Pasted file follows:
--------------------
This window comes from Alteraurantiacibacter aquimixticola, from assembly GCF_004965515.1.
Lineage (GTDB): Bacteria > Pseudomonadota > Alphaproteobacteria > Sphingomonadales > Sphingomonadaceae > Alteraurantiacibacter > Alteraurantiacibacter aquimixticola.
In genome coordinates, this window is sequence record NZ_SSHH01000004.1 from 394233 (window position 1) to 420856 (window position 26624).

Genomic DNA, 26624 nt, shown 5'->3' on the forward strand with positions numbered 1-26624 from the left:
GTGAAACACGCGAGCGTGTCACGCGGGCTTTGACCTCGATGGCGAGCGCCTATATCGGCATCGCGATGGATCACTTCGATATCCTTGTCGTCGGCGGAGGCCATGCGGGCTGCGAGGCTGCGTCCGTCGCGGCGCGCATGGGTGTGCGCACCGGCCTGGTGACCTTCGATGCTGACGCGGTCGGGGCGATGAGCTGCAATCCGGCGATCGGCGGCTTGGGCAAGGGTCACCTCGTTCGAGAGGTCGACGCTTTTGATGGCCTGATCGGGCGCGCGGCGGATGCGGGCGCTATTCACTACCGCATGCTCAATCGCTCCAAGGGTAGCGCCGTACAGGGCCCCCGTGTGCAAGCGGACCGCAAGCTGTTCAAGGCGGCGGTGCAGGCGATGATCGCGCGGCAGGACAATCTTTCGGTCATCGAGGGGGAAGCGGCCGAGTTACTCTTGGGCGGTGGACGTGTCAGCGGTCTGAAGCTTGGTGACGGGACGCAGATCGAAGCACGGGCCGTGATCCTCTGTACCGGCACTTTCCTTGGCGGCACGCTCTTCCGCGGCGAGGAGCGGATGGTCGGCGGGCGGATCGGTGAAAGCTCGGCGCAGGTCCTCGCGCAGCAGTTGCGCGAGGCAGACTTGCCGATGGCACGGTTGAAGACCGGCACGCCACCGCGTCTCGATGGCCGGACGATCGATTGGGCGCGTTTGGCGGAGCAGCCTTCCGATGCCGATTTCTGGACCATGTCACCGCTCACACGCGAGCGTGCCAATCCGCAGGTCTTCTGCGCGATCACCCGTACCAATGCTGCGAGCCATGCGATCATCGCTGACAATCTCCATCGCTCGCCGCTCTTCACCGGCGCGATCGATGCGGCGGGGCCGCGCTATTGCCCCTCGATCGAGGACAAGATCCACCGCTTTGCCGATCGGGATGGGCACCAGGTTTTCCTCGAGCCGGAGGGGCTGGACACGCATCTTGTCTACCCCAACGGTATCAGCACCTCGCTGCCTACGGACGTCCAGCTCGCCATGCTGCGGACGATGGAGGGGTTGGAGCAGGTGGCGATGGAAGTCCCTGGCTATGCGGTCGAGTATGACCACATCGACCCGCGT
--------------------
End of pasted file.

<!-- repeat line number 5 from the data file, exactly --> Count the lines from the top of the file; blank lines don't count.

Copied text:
GTGAAACACGCGAGCGTGTCACGCGGGCTTTGACCTCGATGGCGAGCGCCTATATCGGCATCGCGATGGATCACTTCGATATCCTTGTCGTCGGCGGAGGCCATGCGGGCTGCGAGGCTGCGTCCGTCGCGGCGCGCATGGGTGTGCGCACCGGCCTGGTGACCTTCGATGCTGACGCGGTCGGGGCGATGAGCTGCAATCCGGCGATCGGCGGCTTGGGCAAGGGTCACCTCGTTCGAGAGGTCGACGCTTTTGATGGCCTGATCGGGCGCGCGGCGGATGCGGGCGCTATTCACTACCGCATGCTCAATCGCTCCAAGGGTAGCGCCGTACAGGGCCCCCGTGTGCAAGCGGACCGCAAGCTGTTCAAGGCGGCGGTGCAGGCGATGATCGCGCGGCAGGACAATCTTTCGGTCATCGAGGGGGAAGCGGCCGAGTTACTCTTGGGCGGTGGACGTGTCAGCGGTCTGAAGCTTGGTGACGGGACGCAGATCGAAGCACGGGCCGTGATCCTCTGTACCGGCACTTTCCTTGGCGGCACGCTCTTCCGCGGCGAGGAGCGGATGGTCGGCGGGCGGATCGGTGAAAGCTCGGCGCAGGTCCTCGCGCAGCAGTTGCGCGAGGCAGACTTGCCGATGGCACGGTTGAAGACCGGCACGCCACCGCGTCTCGATGGCCGGACGATCGATTGGGCGCGTTTGGCGGAGCAGCCTTCCGATGCCGATTTCTGGACCATGTCACCGCTCACACGCGAGCGTGCCAATCCGCAGGTCTTCTGCGCGATCACCCGTACCAATGCTGCGAGCCATGCGATCATCGCTGACAATCTCCATCGCTCGCCGCTCTTCACCGGCGCGATCGATGCGGCGGGGCCGCGCTATTGCCCCTCGATCGAGGACAAGATCCACCGCTTTGCCGATCGGGATGGGCACCAGGTTTTCCTCGAGCCGGAGGGGCTGGACACGCATCTTGTCTACCCCAACGGTATCAGCACCTCGCTGCCTACGGACGTCCAGCTCGCCATGCTGCGGACGATGGAGGGGTTGGAGCAGGTGGCGATGGAAGTCCCTGGCTATGCGGTCGAGTATGACCACATCGACCCGCGT